Since writing about it that summer, I have put together a recipe that represents my favorite version of gazpacho, the kind of Gazpacho Andaluz I first tasted. 

If you are not growing tomatoes this year, you can use the “seconds” tomatoes at the farmers’ market—the kind that are on their last legs and need to be used immediately.  They’re perfect because they are cheap, ugly and intensely tomato-y. 

You can add a little extra bread if you want a thicker, more sustaining cold soup, or you can minimize the bread a bit for a lighter, more refreshing treat that you drink from a glass.  It's great both ways.  In heat like this, floating an ice cube in the soup is more than a novelty—it’s a necessity to maintain that refreshing coldness that will cool down your body and spirit like a fresh wind. 

Gazpacho Andaluz

For the soup:

  • 3 lbs fresh tomatoes, peeled* and chopped coarsely (about 6 cups)
  • 1 cucumber, peeled and chopped
  • 1 small garlic clove or ½ large garlic clove
  • 1 cup chopped onion (do not overdo onion—it can overpower)
  • ½ of a bell pepper (either green or red; green tastes just wonderful, although red adds a great color)
  • 2 T Sherry vinegar (or Balsamic will work in a pinch)
  • 1 slice of white bread, such as a baguette or other crusty artisan loaf, torn into chunks (should be about 1 ¼ cup after torn), soaked in about ½ cup cold water. Stale bread is fine.
  • 1 tsp salt, or to taste—having enough salt is important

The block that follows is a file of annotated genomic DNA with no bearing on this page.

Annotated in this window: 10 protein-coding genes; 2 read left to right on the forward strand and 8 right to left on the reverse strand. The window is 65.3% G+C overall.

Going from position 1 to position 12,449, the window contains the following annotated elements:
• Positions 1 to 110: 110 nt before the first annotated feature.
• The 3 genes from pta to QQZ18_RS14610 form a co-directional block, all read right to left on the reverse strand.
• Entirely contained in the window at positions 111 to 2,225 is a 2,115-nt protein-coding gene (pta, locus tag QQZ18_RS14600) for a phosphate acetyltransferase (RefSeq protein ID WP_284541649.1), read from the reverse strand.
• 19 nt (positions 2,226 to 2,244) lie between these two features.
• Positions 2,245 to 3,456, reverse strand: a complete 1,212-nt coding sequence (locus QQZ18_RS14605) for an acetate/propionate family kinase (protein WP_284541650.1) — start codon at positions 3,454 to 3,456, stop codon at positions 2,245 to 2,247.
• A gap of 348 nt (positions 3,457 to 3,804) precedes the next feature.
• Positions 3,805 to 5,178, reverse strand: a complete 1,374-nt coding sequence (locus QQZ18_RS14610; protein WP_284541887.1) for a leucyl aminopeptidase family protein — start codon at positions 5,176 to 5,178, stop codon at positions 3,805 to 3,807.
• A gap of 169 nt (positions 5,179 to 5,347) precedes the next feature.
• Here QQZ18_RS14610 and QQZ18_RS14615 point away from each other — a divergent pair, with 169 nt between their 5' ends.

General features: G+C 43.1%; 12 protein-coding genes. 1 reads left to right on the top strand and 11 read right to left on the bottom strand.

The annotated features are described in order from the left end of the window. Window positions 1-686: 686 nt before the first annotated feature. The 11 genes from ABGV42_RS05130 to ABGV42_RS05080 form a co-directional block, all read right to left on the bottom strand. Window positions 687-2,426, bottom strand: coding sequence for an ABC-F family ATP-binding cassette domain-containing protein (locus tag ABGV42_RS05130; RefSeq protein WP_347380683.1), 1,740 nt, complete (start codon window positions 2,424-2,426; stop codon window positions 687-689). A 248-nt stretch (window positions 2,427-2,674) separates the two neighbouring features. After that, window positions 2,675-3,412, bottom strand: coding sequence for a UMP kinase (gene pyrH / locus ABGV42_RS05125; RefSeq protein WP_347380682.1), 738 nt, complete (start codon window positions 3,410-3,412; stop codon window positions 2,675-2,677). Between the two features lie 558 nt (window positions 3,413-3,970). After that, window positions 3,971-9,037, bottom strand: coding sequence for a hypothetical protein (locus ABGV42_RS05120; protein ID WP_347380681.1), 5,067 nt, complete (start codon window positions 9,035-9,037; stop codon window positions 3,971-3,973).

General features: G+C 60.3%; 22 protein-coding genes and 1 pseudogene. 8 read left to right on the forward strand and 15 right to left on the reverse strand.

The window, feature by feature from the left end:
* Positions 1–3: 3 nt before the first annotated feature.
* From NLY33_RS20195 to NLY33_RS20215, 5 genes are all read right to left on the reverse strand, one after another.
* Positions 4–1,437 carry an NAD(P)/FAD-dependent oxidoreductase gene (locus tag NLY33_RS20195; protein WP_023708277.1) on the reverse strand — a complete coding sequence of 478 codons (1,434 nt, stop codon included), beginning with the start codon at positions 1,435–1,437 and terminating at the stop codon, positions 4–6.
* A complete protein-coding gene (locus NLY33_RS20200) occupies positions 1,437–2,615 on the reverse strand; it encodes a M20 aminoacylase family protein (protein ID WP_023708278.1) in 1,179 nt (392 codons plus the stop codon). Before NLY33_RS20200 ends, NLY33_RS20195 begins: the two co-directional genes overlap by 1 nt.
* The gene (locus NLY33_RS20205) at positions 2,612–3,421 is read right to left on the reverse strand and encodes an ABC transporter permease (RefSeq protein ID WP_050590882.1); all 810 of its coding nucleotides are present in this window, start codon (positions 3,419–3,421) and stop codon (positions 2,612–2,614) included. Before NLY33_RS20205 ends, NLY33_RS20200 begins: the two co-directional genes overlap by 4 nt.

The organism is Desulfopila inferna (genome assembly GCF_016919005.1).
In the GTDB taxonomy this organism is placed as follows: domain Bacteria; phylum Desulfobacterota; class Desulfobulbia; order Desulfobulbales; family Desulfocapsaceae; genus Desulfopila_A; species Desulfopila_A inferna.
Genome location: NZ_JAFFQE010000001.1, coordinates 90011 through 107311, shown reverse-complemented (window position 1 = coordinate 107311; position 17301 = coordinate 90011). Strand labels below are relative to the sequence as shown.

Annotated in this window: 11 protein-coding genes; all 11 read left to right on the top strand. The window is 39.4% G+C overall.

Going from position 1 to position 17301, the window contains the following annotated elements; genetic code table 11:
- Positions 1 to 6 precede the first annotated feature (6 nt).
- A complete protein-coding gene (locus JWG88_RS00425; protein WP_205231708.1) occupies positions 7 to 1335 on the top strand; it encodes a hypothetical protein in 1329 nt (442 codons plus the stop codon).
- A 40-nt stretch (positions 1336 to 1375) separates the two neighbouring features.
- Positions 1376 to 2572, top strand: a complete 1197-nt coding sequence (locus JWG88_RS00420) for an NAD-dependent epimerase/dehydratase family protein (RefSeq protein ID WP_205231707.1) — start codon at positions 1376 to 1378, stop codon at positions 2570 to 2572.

• 1 cup extra virgin olive oil
  1. In a blender, combine all the vegetables and garlic and purée until smooth. 
  2. Add the vinegar, the bread with soaking water, and the salt, and puree until fully incorporated and smooth.
  3. Add the olive oil at the end.  The additions of the bread and oil will probably lighten the color of your gazpacho.
  4. Chill in the refrigerator about an hour or more until ready to serve.
  5. In each glass or bowl, drizzle with olive oil and/or a touch of vinegar.  Serve with garnish (below), if desired, and an ice cube, if the day is hot—or if you cannot wait for the chill time to start eating it!

*I usually peel tomatoes by blanching a few at a time in boiling water, then plunging them in ice water to keep from cooking the tomato.  The skins slip off effortlessly. If they don’t, try blanching for a few seconds longer on the next ones.

For the garnish:

Optional but wonderful—you serve these on the side and give each person a chance to add some as desired.

  • 1 to 2 tomatoes, diced
  • ½ to 1 cucumber, peeled, seeded, and diced
  • 1 green or red pepper (usually I saw green pepper when in Andalucia), seeded and diced
  • ½ onion, diced

Arrange all four ingredients on a plate and serve with bowls or glasses of soup.  Alternatively, you can offer a small individual saucer for each person.